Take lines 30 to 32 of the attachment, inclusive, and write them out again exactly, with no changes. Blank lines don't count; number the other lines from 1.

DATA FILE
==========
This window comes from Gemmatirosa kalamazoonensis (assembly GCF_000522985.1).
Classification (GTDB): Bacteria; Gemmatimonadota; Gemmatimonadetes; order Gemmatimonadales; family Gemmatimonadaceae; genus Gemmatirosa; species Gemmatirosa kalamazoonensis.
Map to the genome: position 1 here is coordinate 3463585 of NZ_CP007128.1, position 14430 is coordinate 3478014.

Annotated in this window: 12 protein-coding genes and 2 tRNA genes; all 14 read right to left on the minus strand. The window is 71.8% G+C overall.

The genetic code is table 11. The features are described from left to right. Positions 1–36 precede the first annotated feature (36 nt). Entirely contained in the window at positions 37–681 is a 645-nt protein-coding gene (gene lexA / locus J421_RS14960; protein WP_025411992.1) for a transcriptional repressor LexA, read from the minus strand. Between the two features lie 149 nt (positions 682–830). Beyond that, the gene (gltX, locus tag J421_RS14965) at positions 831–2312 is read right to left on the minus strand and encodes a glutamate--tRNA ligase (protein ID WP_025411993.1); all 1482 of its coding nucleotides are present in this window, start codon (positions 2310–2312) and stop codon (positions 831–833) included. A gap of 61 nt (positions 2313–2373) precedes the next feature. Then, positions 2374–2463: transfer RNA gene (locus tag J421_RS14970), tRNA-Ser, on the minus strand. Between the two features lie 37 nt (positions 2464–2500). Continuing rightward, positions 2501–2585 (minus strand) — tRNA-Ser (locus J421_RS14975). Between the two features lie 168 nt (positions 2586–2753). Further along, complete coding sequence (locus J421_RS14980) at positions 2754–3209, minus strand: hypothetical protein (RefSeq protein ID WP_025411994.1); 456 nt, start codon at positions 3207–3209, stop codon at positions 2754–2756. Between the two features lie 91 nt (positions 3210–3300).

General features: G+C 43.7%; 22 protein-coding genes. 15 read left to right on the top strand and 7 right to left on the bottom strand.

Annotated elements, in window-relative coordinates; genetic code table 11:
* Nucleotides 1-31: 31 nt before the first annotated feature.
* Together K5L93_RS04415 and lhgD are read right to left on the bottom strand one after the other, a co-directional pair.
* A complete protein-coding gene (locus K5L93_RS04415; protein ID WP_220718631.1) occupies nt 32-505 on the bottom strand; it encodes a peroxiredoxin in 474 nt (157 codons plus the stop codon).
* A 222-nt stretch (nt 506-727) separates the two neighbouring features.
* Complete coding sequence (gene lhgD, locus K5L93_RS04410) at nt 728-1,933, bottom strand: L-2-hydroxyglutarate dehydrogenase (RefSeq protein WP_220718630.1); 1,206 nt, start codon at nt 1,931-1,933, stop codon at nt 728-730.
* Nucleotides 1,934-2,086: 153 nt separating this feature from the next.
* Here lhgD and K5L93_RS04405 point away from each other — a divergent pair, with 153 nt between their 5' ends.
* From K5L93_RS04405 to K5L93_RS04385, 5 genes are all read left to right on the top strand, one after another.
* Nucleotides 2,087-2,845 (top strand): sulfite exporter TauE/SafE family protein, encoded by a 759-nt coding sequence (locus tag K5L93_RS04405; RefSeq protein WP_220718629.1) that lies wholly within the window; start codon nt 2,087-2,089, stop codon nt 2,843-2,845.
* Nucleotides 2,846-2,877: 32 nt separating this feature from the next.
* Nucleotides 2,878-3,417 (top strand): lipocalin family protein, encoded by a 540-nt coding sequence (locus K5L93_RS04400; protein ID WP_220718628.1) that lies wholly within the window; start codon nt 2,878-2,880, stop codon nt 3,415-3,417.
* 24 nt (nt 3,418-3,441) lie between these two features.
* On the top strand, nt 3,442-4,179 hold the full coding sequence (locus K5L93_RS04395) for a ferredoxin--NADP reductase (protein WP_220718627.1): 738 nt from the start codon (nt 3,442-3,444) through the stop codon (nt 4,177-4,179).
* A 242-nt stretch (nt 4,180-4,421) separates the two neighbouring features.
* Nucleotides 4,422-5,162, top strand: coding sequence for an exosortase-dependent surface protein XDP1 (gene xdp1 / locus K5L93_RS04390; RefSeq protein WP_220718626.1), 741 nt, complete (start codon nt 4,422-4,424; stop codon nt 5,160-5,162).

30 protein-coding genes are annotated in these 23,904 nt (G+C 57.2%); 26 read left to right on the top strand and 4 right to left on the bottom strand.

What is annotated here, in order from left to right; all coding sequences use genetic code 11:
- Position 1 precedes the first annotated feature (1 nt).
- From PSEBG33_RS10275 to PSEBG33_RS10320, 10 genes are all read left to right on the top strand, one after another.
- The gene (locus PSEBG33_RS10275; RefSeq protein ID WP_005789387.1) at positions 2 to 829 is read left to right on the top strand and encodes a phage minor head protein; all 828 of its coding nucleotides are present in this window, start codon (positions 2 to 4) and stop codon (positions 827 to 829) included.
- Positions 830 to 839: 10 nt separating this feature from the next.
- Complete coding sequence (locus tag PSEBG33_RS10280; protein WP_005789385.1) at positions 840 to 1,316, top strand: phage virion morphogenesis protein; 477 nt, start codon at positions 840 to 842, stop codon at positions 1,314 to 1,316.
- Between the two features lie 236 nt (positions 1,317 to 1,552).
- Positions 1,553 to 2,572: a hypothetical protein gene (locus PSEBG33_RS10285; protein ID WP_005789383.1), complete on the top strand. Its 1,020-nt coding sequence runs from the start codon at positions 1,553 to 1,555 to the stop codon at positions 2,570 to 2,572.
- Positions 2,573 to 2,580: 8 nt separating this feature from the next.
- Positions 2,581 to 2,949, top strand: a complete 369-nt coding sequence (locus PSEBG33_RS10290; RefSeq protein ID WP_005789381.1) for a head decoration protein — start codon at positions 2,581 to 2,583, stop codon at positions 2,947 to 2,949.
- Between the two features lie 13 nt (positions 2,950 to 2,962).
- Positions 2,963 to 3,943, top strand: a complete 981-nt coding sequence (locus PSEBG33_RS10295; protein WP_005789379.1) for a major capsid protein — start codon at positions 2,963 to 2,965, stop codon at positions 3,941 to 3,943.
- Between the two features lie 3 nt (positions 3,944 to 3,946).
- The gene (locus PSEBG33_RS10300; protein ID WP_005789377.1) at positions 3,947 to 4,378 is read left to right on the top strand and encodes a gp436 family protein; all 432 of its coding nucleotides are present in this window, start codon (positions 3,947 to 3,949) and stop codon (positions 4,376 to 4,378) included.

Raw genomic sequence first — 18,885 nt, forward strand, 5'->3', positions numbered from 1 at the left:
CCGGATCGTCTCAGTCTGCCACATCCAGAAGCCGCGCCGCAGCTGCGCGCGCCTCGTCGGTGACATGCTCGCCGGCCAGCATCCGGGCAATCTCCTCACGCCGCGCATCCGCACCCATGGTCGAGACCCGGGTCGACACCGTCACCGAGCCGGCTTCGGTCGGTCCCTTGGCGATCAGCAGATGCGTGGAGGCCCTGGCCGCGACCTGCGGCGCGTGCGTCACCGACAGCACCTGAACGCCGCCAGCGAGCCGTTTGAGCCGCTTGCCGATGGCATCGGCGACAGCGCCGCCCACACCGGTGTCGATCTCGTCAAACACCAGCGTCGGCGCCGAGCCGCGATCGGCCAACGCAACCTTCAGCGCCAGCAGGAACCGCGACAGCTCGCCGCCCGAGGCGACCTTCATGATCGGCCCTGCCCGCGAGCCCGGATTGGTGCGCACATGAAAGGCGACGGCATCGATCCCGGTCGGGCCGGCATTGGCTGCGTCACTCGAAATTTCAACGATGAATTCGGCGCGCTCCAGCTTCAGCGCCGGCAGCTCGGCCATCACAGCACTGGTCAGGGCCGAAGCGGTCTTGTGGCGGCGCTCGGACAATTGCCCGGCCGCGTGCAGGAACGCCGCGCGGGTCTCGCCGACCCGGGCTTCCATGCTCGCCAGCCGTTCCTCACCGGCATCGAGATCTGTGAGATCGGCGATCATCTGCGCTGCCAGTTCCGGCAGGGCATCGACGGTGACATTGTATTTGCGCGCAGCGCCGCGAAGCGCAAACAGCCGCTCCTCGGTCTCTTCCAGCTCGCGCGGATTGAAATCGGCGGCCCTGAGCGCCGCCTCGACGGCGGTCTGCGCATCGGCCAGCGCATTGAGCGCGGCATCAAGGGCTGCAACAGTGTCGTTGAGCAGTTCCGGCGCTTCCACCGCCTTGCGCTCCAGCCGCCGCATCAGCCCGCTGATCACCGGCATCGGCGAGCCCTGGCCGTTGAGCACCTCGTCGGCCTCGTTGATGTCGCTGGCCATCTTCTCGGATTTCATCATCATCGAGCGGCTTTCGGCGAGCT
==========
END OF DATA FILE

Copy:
- Between the two features lie 236 nt (positions 1,317 to 1,552).
- Positions 1,553 to 2,572: a hypothetical protein gene (locus PSEBG33_RS10285; protein ID WP_005789383.1), complete on the top strand. Its 1,020-nt coding sequence runs from the start codon at positions 1,553 to 1,555 to the stop codon at positions 2,570 to 2,572.
- Positions 2,573 to 2,580: 8 nt separating this feature from the next.